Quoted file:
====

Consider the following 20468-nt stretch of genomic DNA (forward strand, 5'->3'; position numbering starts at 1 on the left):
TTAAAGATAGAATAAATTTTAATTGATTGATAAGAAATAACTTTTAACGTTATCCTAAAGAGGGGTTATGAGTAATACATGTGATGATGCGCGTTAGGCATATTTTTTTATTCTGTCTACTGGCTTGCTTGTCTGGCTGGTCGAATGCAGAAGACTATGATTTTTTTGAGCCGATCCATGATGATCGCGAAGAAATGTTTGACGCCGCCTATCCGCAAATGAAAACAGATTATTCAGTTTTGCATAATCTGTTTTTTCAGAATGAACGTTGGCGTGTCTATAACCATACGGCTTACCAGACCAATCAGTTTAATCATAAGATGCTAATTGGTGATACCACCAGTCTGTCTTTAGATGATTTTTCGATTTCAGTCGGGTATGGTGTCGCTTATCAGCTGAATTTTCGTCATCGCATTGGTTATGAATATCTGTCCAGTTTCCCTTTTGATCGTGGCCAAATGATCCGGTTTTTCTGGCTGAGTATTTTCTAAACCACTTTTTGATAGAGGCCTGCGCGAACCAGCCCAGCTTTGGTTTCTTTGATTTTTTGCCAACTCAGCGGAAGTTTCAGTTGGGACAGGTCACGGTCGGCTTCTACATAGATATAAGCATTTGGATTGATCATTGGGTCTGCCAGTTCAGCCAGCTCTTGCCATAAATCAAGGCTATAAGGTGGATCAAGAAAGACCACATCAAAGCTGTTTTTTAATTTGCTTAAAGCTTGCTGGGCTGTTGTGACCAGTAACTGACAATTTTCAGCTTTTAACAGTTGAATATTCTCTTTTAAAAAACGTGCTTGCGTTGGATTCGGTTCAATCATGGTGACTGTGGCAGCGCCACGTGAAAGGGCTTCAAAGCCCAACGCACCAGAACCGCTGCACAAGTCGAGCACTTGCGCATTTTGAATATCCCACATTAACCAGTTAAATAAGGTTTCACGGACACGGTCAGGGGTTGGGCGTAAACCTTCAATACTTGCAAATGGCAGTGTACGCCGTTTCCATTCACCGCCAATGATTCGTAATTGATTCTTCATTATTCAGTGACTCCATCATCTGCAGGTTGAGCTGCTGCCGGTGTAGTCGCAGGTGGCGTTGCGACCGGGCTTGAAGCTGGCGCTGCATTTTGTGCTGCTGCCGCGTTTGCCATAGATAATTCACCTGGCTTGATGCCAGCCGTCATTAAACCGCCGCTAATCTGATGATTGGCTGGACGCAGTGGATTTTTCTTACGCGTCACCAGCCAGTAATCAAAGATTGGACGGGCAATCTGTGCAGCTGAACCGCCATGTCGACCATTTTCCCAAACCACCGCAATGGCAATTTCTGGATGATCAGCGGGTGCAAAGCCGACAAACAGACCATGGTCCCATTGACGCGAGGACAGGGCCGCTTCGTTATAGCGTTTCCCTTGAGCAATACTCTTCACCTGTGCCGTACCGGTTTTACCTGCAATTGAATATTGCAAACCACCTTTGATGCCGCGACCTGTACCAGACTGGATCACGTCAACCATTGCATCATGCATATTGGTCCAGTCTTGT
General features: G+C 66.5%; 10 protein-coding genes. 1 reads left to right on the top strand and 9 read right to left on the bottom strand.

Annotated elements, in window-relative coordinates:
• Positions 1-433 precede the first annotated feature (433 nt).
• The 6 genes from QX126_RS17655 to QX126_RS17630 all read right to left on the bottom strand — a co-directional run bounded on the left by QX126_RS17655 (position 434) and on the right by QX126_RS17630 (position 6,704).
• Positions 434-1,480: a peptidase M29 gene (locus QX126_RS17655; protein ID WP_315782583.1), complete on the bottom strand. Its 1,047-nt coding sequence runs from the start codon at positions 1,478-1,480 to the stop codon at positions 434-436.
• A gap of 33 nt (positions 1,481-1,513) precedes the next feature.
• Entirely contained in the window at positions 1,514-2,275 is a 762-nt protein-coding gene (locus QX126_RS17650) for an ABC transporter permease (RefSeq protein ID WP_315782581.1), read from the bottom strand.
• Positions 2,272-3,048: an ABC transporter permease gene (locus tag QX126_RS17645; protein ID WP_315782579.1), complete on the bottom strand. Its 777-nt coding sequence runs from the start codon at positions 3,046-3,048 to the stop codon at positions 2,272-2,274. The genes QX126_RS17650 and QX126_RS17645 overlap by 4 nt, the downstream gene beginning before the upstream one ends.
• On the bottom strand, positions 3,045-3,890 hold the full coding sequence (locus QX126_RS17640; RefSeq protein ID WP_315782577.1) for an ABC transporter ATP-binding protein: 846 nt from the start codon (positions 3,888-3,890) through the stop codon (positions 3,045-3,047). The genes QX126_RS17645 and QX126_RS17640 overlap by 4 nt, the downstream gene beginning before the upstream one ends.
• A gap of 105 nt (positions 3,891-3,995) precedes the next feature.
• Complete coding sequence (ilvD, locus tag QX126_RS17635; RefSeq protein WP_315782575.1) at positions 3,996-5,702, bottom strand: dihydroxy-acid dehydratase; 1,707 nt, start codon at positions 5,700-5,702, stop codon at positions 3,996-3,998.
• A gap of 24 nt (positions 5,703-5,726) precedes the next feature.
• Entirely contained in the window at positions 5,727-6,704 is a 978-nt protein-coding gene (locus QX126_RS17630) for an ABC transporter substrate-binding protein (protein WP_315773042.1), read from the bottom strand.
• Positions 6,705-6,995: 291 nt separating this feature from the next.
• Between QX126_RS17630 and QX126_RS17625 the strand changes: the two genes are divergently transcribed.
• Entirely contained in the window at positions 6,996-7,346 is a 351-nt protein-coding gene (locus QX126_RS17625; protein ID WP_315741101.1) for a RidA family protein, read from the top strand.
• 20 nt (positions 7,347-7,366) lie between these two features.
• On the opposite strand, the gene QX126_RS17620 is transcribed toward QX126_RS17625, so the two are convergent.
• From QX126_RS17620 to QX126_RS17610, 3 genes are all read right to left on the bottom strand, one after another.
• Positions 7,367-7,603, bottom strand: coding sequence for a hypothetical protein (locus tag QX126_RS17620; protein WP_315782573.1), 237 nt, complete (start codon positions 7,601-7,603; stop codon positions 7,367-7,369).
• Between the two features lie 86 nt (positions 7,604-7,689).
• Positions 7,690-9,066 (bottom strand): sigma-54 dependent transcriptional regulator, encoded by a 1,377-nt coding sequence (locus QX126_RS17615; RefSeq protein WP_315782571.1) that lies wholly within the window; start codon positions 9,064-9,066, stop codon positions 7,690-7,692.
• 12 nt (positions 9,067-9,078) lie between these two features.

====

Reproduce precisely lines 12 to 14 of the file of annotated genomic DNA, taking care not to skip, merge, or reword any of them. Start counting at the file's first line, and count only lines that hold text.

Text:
• A gap of 105 nt (positions 3,891-3,995) precedes the next feature.
• Complete coding sequence (ilvD, locus tag QX126_RS17635; RefSeq protein WP_315782575.1) at positions 3,996-5,702, bottom strand: dihydroxy-acid dehydratase; 1,707 nt, start codon at positions 5,700-5,702, stop codon at positions 3,996-3,998.
• A gap of 24 nt (positions 5,703-5,726) precedes the next feature.